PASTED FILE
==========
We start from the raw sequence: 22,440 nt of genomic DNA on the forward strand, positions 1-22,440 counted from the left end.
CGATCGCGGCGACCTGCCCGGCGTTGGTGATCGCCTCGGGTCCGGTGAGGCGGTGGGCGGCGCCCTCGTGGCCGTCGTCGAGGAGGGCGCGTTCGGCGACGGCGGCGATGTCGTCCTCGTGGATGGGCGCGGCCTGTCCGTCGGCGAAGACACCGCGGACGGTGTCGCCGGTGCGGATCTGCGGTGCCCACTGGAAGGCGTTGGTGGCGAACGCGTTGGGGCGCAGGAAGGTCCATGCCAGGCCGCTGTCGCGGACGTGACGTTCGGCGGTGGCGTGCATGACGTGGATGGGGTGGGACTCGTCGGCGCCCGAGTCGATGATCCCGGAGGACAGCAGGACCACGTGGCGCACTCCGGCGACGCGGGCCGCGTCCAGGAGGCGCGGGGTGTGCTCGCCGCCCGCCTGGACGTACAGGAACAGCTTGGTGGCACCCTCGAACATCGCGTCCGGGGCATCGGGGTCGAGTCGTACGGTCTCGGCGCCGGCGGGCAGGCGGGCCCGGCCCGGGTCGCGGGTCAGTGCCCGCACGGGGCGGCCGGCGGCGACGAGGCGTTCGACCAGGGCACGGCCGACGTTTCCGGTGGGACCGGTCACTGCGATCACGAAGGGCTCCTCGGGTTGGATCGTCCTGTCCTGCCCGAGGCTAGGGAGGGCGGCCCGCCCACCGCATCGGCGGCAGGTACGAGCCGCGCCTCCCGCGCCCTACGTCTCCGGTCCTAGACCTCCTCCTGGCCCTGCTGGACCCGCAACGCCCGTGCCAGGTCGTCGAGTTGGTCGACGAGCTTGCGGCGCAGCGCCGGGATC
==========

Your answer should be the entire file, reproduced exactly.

We start from the raw sequence: 22,440 nt of genomic DNA on the forward strand, positions 1-22,440 counted from the left end.
CGATCGCGGCGACCTGCCCGGCGTTGGTGATCGCCTCGGGTCCGGTGAGGCGGTGGGCGGCGCCCTCGTGGCCGTCGTCGAGGAGGGCGCGTTCGGCGACGGCGGCGATGTCGTCCTCGTGGATGGGCGCGGCCTGTCCGTCGGCGAAGACACCGCGGACGGTGTCGCCGGTGCGGATCTGCGGTGCCCACTGGAAGGCGTTGGTGGCGAACGCGTTGGGGCGCAGGAAGGTCCATGCCAGGCCGCTGTCGCGGACGTGACGTTCGGCGGTGGCGTGCATGACGTGGATGGGGTGGGACTCGTCGGCGCCCGAGTCGATGATCCCGGAGGACAGCAGGACCACGTGGCGCACTCCGGCGACGCGGGCCGCGTCCAGGAGGCGCGGGGTGTGCTCGCCGCCCGCCTGGACGTACAGGAACAGCTTGGTGGCACCCTCGAACATCGCGTCCGGGGCATCGGGGTCGAGTCGTACGGTCTCGGCGCCGGCGGGCAGGCGGGCCCGGCCCGGGTCGCGGGTCAGTGCCCGCACGGGGCGGCCGGCGGCGACGAGGCGTTCGACCAGGGCACGGCCGACGTTTCCGGTGGGACCGGTCACTGCGATCACGAAGGGCTCCTCGGGTTGGATCGTCCTGTCCTGCCCGAGGCTAGGGAGGGCGGCCCGCCCACCGCATCGGCGGCAGGTACGAGCCGCGCCTCCCGCGCCCTACGTCTCCGGTCCTAGACCTCCTCCTGGCCCTGCTGGACCCGCAACGCCCGTGCCAGGTCGTCGAGTTGGTCGACGAGCTTGCGGCGCAGCGCCGGGATC